Dake reflects on Olympic postponement


Had the world not been turned upside down by the coronavirus, this would be a very busy weekend for Lansing’s own Kyle Dake. The U.S. Olympic Wrestling Trials were scheduled to take place on April 4 and 5 inside the Bryce Jordan Center at Penn State University. Instead, it is one of many events in the sports world to either be postponed or canceled in an attempt to minimize large gatherings.

Two weeks after that, it was announced that the Olympics as a whole would be moved to 2021, still set to take place in Tokyo, Japan. Dake, who is seeking his first-ever spot on the Olympic roster, was not surprised by the news of the delay.

“I found out about the postponement pretty much the same time everyone else did,” Dake said. “I had a feeling it was going to be postponed, especially with everything going on. … We had some hope that it would be Memorial Day Weekend and we’d still be able to make a push for the Olympics and it would be on schedule.”

That hope waned quickly for Dake after he was part of a video conference call with over 300 United States athletes. He found out that athletes from swimming and track and field were not given a chance to qualify for the Olympics. The sailing team would have been unable to get their equipment to Japan. The United States had no choice but to come out in favor of not holding the games.

Some athletes came out and said they would love to participate in the games this year, in spite of the pandemic. Dake would rather be on the safe side of history.

“It’s not about me or the 11,000 athletes who are the most elite athletes in the world coming together to compete,” Dake said. “It’s about when they go home. If there was one person who happened to slip through the cracks, whether it’s an athlete or a coach and they got into the Olympic Village and spread the disease, things would be ridiculous.”

Dake’s attitude during the pandemic has been to assume he’s asymptomatic and carrying the virus. He sees no issues with pushing the Olympics back a year. In fact, he said they’ll end up being better because of how the Olympics will bring the world together after the virus has been figured out.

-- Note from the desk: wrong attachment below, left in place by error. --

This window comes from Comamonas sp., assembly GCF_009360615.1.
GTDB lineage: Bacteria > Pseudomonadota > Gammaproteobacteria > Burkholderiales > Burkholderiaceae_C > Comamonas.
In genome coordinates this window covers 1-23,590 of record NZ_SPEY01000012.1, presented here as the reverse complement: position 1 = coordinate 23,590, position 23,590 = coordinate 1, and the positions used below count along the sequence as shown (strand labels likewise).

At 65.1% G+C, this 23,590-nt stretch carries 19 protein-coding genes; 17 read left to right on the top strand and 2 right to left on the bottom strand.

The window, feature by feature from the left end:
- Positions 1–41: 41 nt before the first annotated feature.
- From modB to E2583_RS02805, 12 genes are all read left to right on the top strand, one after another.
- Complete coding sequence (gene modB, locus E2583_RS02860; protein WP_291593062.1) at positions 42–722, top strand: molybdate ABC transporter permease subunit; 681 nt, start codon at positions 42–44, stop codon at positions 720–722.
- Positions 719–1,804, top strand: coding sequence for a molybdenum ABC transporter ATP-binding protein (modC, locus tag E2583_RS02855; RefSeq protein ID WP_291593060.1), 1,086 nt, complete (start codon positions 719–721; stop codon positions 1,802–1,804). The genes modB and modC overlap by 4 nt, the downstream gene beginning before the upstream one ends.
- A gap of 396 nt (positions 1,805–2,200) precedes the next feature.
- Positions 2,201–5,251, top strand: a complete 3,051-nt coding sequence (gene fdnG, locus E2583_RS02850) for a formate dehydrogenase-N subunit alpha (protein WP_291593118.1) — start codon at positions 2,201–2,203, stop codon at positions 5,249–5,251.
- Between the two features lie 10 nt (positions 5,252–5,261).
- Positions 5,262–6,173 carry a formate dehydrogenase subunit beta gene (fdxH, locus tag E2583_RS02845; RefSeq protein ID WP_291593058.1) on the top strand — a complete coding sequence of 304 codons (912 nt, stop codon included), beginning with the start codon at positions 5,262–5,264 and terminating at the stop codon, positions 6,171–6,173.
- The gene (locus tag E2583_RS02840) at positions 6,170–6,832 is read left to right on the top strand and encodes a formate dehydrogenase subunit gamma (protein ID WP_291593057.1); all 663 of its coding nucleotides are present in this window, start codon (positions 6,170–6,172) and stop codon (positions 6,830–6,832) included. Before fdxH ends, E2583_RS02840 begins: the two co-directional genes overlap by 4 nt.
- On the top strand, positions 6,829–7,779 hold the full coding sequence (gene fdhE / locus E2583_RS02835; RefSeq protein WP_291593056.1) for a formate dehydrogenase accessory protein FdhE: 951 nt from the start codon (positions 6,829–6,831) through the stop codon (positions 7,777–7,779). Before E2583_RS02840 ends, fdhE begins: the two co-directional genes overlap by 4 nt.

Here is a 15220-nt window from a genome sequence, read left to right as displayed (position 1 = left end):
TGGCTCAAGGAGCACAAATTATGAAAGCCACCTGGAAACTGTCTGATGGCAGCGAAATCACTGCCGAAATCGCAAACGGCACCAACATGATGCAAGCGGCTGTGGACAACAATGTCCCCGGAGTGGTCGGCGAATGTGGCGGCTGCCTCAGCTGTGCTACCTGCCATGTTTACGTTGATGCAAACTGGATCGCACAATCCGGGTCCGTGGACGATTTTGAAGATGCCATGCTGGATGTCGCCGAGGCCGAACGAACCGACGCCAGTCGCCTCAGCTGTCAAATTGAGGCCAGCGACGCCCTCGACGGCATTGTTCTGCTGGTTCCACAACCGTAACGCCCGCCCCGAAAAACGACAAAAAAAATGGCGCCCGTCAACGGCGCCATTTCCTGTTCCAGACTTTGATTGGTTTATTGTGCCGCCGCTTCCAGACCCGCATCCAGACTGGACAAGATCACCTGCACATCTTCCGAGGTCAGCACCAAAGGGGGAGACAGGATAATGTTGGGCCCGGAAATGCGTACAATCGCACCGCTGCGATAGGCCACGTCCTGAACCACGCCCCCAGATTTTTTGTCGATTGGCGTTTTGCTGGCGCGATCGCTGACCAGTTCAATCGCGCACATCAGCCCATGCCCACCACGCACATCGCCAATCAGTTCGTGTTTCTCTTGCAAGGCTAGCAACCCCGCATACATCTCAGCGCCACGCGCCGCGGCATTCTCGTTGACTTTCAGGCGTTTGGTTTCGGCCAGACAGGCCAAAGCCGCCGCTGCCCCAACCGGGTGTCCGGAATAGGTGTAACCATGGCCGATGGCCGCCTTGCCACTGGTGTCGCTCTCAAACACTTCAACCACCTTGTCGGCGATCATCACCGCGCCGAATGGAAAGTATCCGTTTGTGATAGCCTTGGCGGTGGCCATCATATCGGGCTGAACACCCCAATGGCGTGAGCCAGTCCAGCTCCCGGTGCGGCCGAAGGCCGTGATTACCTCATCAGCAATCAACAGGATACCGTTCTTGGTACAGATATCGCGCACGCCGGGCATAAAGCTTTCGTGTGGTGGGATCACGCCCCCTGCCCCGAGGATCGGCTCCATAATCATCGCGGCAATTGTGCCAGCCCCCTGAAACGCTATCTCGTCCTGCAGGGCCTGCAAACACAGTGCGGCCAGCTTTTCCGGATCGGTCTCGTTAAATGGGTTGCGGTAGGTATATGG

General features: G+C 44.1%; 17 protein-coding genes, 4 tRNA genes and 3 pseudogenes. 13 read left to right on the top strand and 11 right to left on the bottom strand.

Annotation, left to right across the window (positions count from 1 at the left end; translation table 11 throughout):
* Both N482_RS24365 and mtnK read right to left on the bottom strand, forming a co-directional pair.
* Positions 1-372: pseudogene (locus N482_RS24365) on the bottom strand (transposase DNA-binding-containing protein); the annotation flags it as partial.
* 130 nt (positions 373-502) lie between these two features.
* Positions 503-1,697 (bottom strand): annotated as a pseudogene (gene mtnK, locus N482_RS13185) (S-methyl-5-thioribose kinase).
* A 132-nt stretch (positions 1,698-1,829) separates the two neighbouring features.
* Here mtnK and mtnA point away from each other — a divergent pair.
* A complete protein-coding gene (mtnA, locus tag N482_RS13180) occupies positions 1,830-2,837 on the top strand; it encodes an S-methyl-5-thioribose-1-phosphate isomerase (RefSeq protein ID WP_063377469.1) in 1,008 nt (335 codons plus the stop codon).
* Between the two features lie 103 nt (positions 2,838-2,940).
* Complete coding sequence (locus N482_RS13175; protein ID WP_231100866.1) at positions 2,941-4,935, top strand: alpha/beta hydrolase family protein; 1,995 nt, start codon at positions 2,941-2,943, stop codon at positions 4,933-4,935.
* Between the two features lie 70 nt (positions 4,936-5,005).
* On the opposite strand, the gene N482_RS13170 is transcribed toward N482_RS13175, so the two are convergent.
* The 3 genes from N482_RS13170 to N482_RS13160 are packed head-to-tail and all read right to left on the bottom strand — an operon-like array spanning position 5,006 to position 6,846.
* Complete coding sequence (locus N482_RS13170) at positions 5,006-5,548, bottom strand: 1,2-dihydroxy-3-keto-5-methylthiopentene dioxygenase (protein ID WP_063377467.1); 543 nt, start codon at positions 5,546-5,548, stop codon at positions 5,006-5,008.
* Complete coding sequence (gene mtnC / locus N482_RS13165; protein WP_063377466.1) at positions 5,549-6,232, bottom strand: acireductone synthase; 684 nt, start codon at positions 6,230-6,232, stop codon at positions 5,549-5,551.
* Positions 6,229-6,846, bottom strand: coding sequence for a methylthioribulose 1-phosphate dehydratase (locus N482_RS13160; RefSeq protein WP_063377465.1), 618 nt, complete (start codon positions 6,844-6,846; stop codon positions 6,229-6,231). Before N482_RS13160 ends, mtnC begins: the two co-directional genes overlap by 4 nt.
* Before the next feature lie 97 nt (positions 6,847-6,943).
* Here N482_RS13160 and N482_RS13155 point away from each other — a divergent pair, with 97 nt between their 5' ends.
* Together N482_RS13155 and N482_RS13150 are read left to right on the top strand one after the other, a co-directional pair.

“My vote was to postpone the games until we have a much better grasp on this,” Dake said. “Everyone will be on the same playing field again. It’s one year, so there are some people who will be old and ready to retire that are going to have to either stick it out or call it quits. I think it was the best decision for the games and for everybody. It’s a time for celebration. It’s not a time to not allow fans to come.”

For Dake personally, he is 29 years old and is approaching what should be the end of his athletic prime as a wrestler. However, Dake feels that he hasn’t peaked yet and is only getting better.

“At the end of the day, I’m ready,” Dake said. “I still feel ready to go if I need to go compete and make an Olympic team. I can do that. The awesome thing is, ever since 2017, when I came back from my shoulder surgery, I’ve been consistently getting better, stronger and faster. I feel like I’m pulling a Benjamin Button and getting younger. My body feels younger than it did in college. My mind is still sharp.”

That, of course, makes the 2024 games in Paris a potential option for Dake as well. He explained that this year’s Olympics being pushed back helps the chances of him trying again in 2024.

“This pushes you a year closer [to 2024],” Dake said. “After the games, you take some time off. Then all of a sudden, the Olympics aren’t that far away. The team trials are two and a half years after that. That seems like a blink of an eye. A lot of it depends on where I’m at with my family, my career. Have I accomplished what I want to accomplish? Do I have more left in the tank? Do I want to do it? Right now, I want to do it.”

During this time of social distancing and staying home, Dake has had to get creative to ensure that he stays as physically sharp as he says.

“I’m not allowed on the mats because Cornell’s basically closed,” Dake said. “I was able to bring some weights, some pulling machines to my house. Instead of my cars being in the garage, they’re in my driveway now, and my weight room is set up in the garage. I do a lot of cross-training in there. I run around the house with the dogs. I do some baby workouts. I do some EllaJo [Dake’s daughter] squats.”

Ultimately, nothing will steer Dake away from his ultimate goal.

“The goal remains the same,” Dake said. “I want to be [an] Olympic champion.”
With the Olympics now set to take place starting July 23, 2021, Dake will have to maintain and even improve his current shape under odd conditions for the indefinite future. The determination that helped him become the only man in history to win four NCAA Championships in four different weight classes will be shining through.


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